Decision No. 76, concerning dyes, chemicals and preservatives in foods.
   Some time prior to the issuance of this decision, and in fact long before 
there was any hint that the functions of the Bureau of Chemistry would be 
usurped illegally, questionnaires had been sent to three or four hundred 
prominent physiologists and dietitians in the United States as to their attitude 
in regard to the use of preservatives and coloring matters in foods. The 
questions propounded and the number of answers received, both negative and 
affirmative, are as follows:
     1. Are preservatives, other than the condimental preservatives, namely, 
  sugar, salt, alcohol, vinegar, spices and wood smoke, injurious to health? 
  Affirmative, 218; negative, 33.
     2. Does the introduction of any of the preservatives, which you deem 
  injurious to health, render the foods injurious to health? Affirmative, 222; 
  negative, 29.
     3. If a substance added to food is injurious to health, does it become so 
  when a certain quantity is present only, or is it so in any quantity whatever? 
  Affirmative, 169; negative, 79.
     4. If a substance is injurious to health, is there any special limit to the 
  quantity which may be used which may be fixed by regulation of our law? 
  Affirmative, 68; negative, 183.
     5. If foods can be perfectly preserved without the addition of chemical 
  preservatives, is their addition ever advisable? Affirmative, 12; negative, 
   It is readily seen from this tabulation that the opinion of physiologists, 
hygienists, health officers and physicians in the United States to whom these 
questionnaires were sent is overwhemingly against their use. These opinions of 
distinguished experts were obtained before the Remsen Board was ever thought of.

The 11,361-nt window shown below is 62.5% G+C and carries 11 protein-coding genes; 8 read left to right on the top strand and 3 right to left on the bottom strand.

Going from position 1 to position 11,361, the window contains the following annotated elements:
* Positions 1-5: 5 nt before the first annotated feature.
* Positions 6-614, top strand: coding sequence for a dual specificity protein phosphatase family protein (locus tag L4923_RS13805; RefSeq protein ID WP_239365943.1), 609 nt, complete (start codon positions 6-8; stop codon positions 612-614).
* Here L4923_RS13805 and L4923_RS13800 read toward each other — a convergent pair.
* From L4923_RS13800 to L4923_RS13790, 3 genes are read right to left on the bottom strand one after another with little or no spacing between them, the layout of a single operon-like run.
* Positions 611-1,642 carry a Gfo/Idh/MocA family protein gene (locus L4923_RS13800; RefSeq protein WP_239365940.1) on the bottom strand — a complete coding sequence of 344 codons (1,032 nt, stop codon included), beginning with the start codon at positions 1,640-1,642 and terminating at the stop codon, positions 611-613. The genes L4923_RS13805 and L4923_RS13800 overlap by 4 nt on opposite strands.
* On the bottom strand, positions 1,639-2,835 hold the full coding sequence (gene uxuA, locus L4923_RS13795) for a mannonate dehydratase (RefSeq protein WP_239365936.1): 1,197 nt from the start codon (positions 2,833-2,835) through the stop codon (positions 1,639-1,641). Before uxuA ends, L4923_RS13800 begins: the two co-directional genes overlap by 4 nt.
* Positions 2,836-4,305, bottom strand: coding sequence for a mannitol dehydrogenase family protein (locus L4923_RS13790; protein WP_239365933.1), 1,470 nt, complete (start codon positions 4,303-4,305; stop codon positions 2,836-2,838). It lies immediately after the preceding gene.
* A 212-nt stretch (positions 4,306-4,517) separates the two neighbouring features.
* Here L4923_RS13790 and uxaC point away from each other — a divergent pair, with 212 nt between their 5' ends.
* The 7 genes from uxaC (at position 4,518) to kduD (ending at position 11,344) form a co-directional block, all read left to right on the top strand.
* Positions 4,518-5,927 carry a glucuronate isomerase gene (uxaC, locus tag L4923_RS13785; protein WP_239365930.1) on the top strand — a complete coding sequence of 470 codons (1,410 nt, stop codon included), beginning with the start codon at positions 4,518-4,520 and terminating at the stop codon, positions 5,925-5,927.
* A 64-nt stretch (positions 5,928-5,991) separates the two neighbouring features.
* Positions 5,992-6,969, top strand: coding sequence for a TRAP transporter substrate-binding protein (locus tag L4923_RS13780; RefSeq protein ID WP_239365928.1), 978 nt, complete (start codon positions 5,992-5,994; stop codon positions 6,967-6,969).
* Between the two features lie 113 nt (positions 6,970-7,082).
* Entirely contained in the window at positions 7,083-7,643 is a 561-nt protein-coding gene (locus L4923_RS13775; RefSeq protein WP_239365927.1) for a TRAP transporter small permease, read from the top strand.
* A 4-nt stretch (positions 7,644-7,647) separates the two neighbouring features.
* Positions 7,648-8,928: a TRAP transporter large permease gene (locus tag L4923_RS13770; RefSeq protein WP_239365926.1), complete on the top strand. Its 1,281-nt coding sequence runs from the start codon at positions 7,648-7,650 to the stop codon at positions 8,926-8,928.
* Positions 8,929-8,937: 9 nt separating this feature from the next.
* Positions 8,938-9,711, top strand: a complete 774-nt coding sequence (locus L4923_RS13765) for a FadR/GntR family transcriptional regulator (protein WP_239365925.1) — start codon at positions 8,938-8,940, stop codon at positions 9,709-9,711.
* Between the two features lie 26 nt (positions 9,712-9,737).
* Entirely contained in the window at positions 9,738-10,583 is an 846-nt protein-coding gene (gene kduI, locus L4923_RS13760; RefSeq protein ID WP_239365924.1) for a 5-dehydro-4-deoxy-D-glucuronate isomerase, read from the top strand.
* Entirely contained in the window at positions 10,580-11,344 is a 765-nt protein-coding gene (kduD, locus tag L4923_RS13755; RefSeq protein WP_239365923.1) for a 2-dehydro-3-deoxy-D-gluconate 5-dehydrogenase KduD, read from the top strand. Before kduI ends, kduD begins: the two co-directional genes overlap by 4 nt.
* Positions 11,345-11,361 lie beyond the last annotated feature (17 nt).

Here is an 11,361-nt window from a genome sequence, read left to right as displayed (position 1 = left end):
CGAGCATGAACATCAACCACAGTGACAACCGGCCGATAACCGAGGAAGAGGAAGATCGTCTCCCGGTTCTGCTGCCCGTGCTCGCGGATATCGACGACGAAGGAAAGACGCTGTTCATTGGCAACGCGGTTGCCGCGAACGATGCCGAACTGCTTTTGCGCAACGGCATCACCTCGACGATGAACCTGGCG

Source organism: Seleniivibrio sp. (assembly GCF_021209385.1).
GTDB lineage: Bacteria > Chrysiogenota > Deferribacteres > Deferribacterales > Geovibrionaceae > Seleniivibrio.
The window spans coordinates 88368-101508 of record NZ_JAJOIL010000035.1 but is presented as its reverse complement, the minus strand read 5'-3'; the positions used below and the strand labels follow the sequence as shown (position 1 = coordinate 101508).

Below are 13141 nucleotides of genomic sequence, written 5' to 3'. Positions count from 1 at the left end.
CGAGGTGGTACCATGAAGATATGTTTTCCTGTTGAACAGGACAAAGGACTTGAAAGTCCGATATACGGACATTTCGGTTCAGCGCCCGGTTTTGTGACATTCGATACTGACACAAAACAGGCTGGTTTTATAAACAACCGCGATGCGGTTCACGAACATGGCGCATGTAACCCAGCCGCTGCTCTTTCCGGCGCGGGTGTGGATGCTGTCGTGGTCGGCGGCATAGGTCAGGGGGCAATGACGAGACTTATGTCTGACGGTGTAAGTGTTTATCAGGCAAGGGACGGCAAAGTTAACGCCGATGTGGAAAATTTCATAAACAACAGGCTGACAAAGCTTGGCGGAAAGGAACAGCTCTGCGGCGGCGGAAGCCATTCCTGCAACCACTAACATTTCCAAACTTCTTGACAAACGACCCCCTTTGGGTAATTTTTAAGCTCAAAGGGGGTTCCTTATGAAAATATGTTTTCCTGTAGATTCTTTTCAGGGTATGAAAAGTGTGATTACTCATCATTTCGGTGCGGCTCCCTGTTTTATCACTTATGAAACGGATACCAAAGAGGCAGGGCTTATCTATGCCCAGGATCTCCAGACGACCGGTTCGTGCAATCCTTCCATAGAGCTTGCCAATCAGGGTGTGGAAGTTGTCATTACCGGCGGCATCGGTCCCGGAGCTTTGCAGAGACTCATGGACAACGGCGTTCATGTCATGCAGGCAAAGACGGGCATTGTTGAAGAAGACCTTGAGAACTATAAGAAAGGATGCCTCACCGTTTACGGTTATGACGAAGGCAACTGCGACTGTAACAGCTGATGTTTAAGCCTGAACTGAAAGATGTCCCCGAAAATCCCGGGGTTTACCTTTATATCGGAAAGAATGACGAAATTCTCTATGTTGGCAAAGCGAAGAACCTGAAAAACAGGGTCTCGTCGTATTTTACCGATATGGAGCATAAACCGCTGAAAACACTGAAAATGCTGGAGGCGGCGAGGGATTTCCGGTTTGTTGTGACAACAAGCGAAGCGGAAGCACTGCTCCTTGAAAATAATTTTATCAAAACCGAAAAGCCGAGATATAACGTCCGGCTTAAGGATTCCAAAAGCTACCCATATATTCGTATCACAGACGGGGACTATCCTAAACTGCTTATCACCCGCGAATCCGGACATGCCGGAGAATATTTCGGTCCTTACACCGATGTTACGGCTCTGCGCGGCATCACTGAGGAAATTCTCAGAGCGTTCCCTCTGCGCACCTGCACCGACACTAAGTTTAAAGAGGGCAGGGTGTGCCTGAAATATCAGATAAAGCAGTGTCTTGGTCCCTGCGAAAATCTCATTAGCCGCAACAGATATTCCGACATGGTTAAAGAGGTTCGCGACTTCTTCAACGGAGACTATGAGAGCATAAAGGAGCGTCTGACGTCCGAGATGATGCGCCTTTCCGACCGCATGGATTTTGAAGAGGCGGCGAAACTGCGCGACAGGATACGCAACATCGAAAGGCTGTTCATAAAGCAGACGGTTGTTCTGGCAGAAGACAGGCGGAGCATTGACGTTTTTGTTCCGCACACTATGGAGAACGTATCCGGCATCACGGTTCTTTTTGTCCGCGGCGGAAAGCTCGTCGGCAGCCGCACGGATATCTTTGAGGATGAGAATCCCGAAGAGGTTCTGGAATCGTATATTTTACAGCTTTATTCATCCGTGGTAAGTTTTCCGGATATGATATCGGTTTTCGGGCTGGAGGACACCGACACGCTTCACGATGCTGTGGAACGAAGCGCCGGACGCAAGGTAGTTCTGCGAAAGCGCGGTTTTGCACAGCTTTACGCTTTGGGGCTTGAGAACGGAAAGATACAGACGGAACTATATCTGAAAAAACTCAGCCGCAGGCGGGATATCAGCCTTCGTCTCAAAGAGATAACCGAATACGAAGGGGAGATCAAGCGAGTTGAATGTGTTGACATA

(Food Inspection Decision No. 76, Pages 5 and 6.)
   Food Inspection Decision No. 87 is signed by the three Secretaries as a rule 
and regulation. It is neither. It was an opinion that the term "corn sirup" is a 
proper label for the substance commonly known as glucose. This opinion repealed 
the opinion of the Bureau of Chemistry, which, after a long argument, was 
endorsed also by the other two members of the Board of Food and Drug Inspection. 
Thus the three Secretaries authorized by law to make rules and. regulations 
usurped the function of the Bureau of Chemistry in regard to what was a proper 
label under the law.
   Food Inspection Decision No. 102 was signed by the three Secretaries, 
legalizing the introduction into the United States of vegetables greened with 
copper. This was clearly another usurpation of the functions of the Bureau of 
   Food Inspection Decision No. 104 legalized the use of benzoate of soda and 
benzoic acid and was signed by the three Secretaries authorized by law to make 
rules and regulations for carrying out its purposes. It was directly contrary to 
the decision of the Bureau of Chemistry that these preservatives were illegal 
under the Act.
   Food Inspection Decision No. 107 is the opinion of the Attorney-General that 
the Referee Board was appointed in a perfectly legal way. In making this 
decision Mr. Wickersham vetoed the decision of Assistant Attorney-General 
Fowler, holding that the Referee Board was illegally appointed. He adopted in 
the main the decision of Solicitor George P. McCabe that it was legally 
appointed. The Referee Board usurped many of the specific functions of the 
Bureau of Chemistry, committted to that Bureau by express wording of the Act.
   Food Inspection Decision No. 113 as to the proper labeling of whisky and its 
mixtures, a function specifically confided to the Bureau of Chemistry by law, 
was signed by the three Secretaries, authorized to make rules and regulations 
for carrying the law into effect. It repealed the decision of the former